That’s the point isn’t it? If you want to make a living having a good time as a pop idol, someone has to do the grubby business of actually persuading people to buy your records. That isn’t quite so creative. Let someone else take responsibility for that. So it comes to pass that young pop musicians are ripped off.

     Badfinger, like so many others, became a way in which accountants could make a serious amount of money.

     In 1972 their contract with Apple now completed, Polley moved Badfinger to Warner Brother Records for a reputed $3 million. The question would always be, what happened to it? It was a good deal for someone, but it put huge strains upon the group. They had finished their commitments to Apple with an album called Ass which had a sleeve on which they represented themselves as a donkey, following a carrot on a stick representing the promises of Polley.

But the new contract meant they had to produce another album for Warner Brothers immediately. It was a huge strain. The lyrics of their songs began to reflect their growing despair. We’re the pawns in someone else’s game, wrote Peter Ham. Tom Evans was equally forthright. In a song called Hey Mr. Manager, he said You’re messing up my life. And in Rock’n’Roll Contract, Tom wrote again about Stan Polley. You made me your slave.  For the sleeve of this ultimately unreleased album, Tom wanted to portray the group being eaten alive by Stan Polley. They were making music desperately, churning out song,s and yet their advances were disappearing.

     Others found out too. In 1975, a Warner Executive discovered that all the money from their joint account with Badfinger had disappeared and thus refused to market their work, threatening their group with breach of contract. $600,000 of advance money in a shared account wasn’t there. Nobody in the band knew where the money had gone. Their record company were keen to find out, too. It had been filtered from the account by the American management company. As a result, there were no Badfinger records available anywhere. Their business and musical affairs were now in a state of collapse. Peter Ham, composer of one of the most successful songs of his time, part of a group that sold an estimated 14 million records worldwide, couldn’t pay his phone bill. An innocent and exciting journey that had started in a dancehall in Ammanford had now reached its grim destination in the world of American contract law.

     Suddenly they found themselves dealing with a weasel world for which nothing in their ordinary lives had ever prepared them. Contracts, lawyers, obligations. And of course big cheques that they never saw. When large amounts of money are moved about there are plenty waiting to shave a bit off. Or to bite out huge chunks.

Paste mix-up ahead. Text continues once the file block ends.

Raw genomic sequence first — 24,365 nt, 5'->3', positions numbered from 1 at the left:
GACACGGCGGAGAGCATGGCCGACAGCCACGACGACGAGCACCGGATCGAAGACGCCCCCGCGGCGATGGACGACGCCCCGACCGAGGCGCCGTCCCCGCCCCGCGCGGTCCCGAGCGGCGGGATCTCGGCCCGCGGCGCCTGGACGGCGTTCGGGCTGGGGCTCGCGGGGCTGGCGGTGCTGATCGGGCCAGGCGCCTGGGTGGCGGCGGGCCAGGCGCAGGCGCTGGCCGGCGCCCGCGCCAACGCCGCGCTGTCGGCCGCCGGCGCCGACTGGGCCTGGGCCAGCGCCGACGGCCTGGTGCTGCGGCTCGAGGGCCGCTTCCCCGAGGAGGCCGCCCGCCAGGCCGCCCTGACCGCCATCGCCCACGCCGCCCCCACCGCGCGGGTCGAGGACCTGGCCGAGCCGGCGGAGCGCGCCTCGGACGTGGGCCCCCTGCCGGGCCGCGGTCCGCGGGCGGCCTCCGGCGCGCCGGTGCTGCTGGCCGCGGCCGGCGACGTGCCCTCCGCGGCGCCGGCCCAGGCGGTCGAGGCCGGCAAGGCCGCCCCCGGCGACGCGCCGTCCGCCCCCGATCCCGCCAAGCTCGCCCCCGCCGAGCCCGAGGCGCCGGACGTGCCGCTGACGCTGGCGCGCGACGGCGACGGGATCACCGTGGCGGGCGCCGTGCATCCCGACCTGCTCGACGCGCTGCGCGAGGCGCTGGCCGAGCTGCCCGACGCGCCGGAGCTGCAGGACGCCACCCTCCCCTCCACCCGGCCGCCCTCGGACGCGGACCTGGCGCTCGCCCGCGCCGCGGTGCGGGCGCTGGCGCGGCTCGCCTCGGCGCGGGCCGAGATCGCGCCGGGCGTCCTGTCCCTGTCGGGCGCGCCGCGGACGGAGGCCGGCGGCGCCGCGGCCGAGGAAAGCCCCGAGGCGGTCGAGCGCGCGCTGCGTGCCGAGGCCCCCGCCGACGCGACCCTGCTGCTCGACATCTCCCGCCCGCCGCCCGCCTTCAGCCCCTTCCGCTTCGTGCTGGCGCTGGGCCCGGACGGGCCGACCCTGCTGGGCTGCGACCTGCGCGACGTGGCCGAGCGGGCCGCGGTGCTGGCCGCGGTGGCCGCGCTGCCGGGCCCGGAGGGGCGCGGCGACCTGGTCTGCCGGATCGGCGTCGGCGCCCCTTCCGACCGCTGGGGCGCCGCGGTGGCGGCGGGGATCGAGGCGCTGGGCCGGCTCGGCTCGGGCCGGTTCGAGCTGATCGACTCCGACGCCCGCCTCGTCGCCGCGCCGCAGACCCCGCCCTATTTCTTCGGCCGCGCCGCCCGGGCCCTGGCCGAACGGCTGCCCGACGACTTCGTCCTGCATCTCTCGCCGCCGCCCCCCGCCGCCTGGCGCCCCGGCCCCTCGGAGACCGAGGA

They had been expecting a simple life. Peter Ham’s generation wanted to live in a world of bright splashy colours. They spoke of love, peace and happiness. There were others who lived off those dreams, inhabiting a grey world, like parasites.

This wonderful illustration by Jason O’Brien, which incorporates images from their album covers, captures so very well, the enduring tragedy of the band.

     Peter Ham resigned from the group for a brief period in 1974 but it eventually all became too much to take. He had written three million-selling singles, had toured America six times, had songs covered by innumerable artists and had co-written a song generally considered a standard. Yet he was penniless. Everything seemed to be closing down. There was no escape. No hope.

     On the evening of 23 April 1975, he walked into his garage studio, put a rope around a joist and hanged himself. He wasn’t quite 28 years old.

     All he ever wanted to do was to play music. But it stopped being music some time before. It was product. Units to be shifted. Like microwave ovens. Refrigerators. Colour TVs. Quantity, not quality. And everyone wanted a piece of it. And in the end, a piece of him.

     His suicide note, addressed to his girlfriend Anna and her son, blamed Stan Polley for his misfortunes:

‘Anne, I love you. Blair, I love you. I will not be allowed to love and trust everybody. This is better. Pete. P.S. Stan Polley is a soulless bastard. I will take him with me.’

     Peter Ham was survived by Anne and daughter Petera, who was born one month after his death.

Badfinger disbanded after Ham’s death, but the lawsuits and bankruptcies didn’t cease on either side of the Atlantic. There was still money to be made out of Badfinger, but only by the lawyers. By 1977 Tom Evans was working as a plumber. Band members occasionally tried to revive the group and at one point  there were two rival bands, both called Badfinger, but the brief glory days had gone, along with Peter.

     But tragedy wouldn’t leave the band alone. By 1983 Tom Evans may have acquired a drinking problem, he may have developed throat cancer; he was in the process of losing his home and was being sued.

     On 19 November 1983 Evans argued on the telephone, reportedly about the publishing royalty division of the song Without You. Following the argument, Evans hanged himself in the garden at his home.

I guess that’s just the way the story goes.
You always smile, but in your eyes your sorrow shows,
Yes it shows.
I can’t live if living is without you.
I can’t live, I can’t give anymore.

Peter Ham and Tom Evans had nothing left to give.

Here is another Youtube link.

Over the years I have researched many interesting Welsh Graves and when I have made presentations to various groups I have used this brief video to set the scene.
It is two Badfinger songs, used as the soundtrack to pictures of graves which are part of our common heritage. They fit quite well. See what you think.